It's not difficult to understand why terrorists and other nasty actors might be interested in buying up bitcoin.
The cryptocurrency isn't regulated by a government, so no need to worry about frozen bank accounts. It's digital, so there's no need for storage, making it easier to liquidate. And it's anonymous... well, kind of. More on that later.
As bitcoin's value skyrocketed last year, terrorist groups and their jihadist sympathizers took notice like anyone else, and they began to offer options to donate as a result. These efforts were rather limited in scope and not particularly successful, according to former CIA counter-terrorism analyst Yaya Fanusie. That said, they have continued to persist.
"There’s a group that we were just looking at a few weeks ago--operating in Telegram live," Fanusie told Circa on Tuesday during a presentation at the Foundation for Defense of Democracies in Washington. "I mean, I haven’t checked, but they may be operating to this day seeking bitcoin. They say they’re located in Syria. So we see this happening and perhaps there’s been an uptick because of the price rise and now everyone knows about Bitcoin. But this is clearly a way to raise funds."
The group Fanusie was referring to is called al-Sadaqah (Arabic for "voluntary giving"), a jihadist support group fundraising for fighters in Syria. The group used Telegram and other social media platforms to solicit $750 to build a camp and other facilities for the fighters suggesting potential patrons "donate anonymously and securely with bitcoin." Someone followed through on November 30, sending 0.075 Bitcoin, worth about $685 at the time, and currently approximately $829.
Even as bitcoin's value soars, 800 bucks is still small potatoes. But the concern isn't how it is being used by terrorist groups currently. Instead, it's what they could do with the technology in the future.
"Now the thing I would say though is there are lots of reasons why they have not been as successful as one might think," said Fanusie. "And just one of the difficulties of using Bitcoin--it’s very easy to put up a Bitcoin address but it’s more difficult to get people to widely adopt this as a fundraising method. And there are lots of alternative methods. But absolutely we should not--this is something that we’ve actually written a little bit about."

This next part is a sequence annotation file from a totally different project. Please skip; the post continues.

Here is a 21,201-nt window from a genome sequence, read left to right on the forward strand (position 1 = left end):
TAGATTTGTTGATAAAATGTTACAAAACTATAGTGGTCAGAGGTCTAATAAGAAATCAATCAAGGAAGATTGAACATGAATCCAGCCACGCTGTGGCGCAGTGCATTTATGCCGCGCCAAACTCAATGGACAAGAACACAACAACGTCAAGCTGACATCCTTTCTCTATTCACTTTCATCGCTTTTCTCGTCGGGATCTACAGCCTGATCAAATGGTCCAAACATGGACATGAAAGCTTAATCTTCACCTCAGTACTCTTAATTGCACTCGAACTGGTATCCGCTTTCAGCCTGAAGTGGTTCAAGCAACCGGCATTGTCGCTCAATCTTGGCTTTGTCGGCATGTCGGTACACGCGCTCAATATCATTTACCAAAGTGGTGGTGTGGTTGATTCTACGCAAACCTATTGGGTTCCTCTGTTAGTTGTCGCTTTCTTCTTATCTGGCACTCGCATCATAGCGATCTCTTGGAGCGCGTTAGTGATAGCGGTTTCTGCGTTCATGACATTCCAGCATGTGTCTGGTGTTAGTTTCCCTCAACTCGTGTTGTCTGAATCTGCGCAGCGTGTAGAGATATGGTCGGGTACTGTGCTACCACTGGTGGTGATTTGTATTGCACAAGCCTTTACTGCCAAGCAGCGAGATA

Bitcoin might not even be the ideal cryptocurrency for terrorist groups. Bitcoin's programming works off a block chain, where all transactions are put into a "block" of data which is constantly recorded. That means you can trace it. While the identities of the individuals exchanging bitcoins remain unknown, the fact that they made a transaction gives law enforcement agencies a trove of raw intelligence data that can be analyzed.
"It’s not actually true to say it is anonymous because Bitcoin is based on block chain and the block chain is a list of all transactions that take place in Bitcoin," Tom Robinson, chief data officer of Elliptic, a company that monitors illicit bitcoin transactions, told Circa. "What you don’t have though is any concept of identity. You don’t know who is making these transactions and that’s the problem."
That said, there are plenty of other cryptocurrencies out there. Some of which are even more anonymous than bitcoin. And there are likely to be plenty more invented in the near future, though Robinson expressed doubt that a terrorist group would invent their own.
"I don’t think they will need to. They can just use other cryptocurrencies," said Robinson. "And for the same reason it’s difficult for a state actor to generate the community and the acceptance around the cryptocurrency. It would be even harder for that kind of organization. I mean, what exchange would offer exchange services for that coin?"
Exchanges are the marketplaces in which bitcoin, or any other cryptocurrency, is traded in for traditional currencies. If you're looking to cash out bitcoins, you're likely going to need to go through an exchange. Exchanges currently looking to stay in business probably wouldn't risk doing business with jihadist groups... at least not yet.
Fanusie noted in a December piece for the Cipher Brief that bitcoin's infrastructure could expand in the future as it becomes more popular. As cryptocurrencies gain traction in places with limited financial regulation, like the countries jihadist groups are already based in, there's potential for illicit uses.
"I mean technology is just a tool. People are using it for various purposes," said Jaime Smith, global chief of communications for The Bitfury Group and a former special advisor to President Barack Obama. "It is up to us to be smart enough to find ways to curtail ... this is a secure immutable ledger transaction. Surely we can find a way. It's better than a bag of cash. We can actually figure out ways to trace this if we just wrap our minds around it and basically stop scratching our heads wondering what it is."
Smith compared the current rise of Bitcoin and cryptocurrencies to the rise of the internet in 1994, a time when no one really knew what would become of the new technology. Like the nascent internet, blockchain technology has enormous potential. And enormous potential to be misused. That's why the experts say regulators and law enforcement need to be looking to the future.
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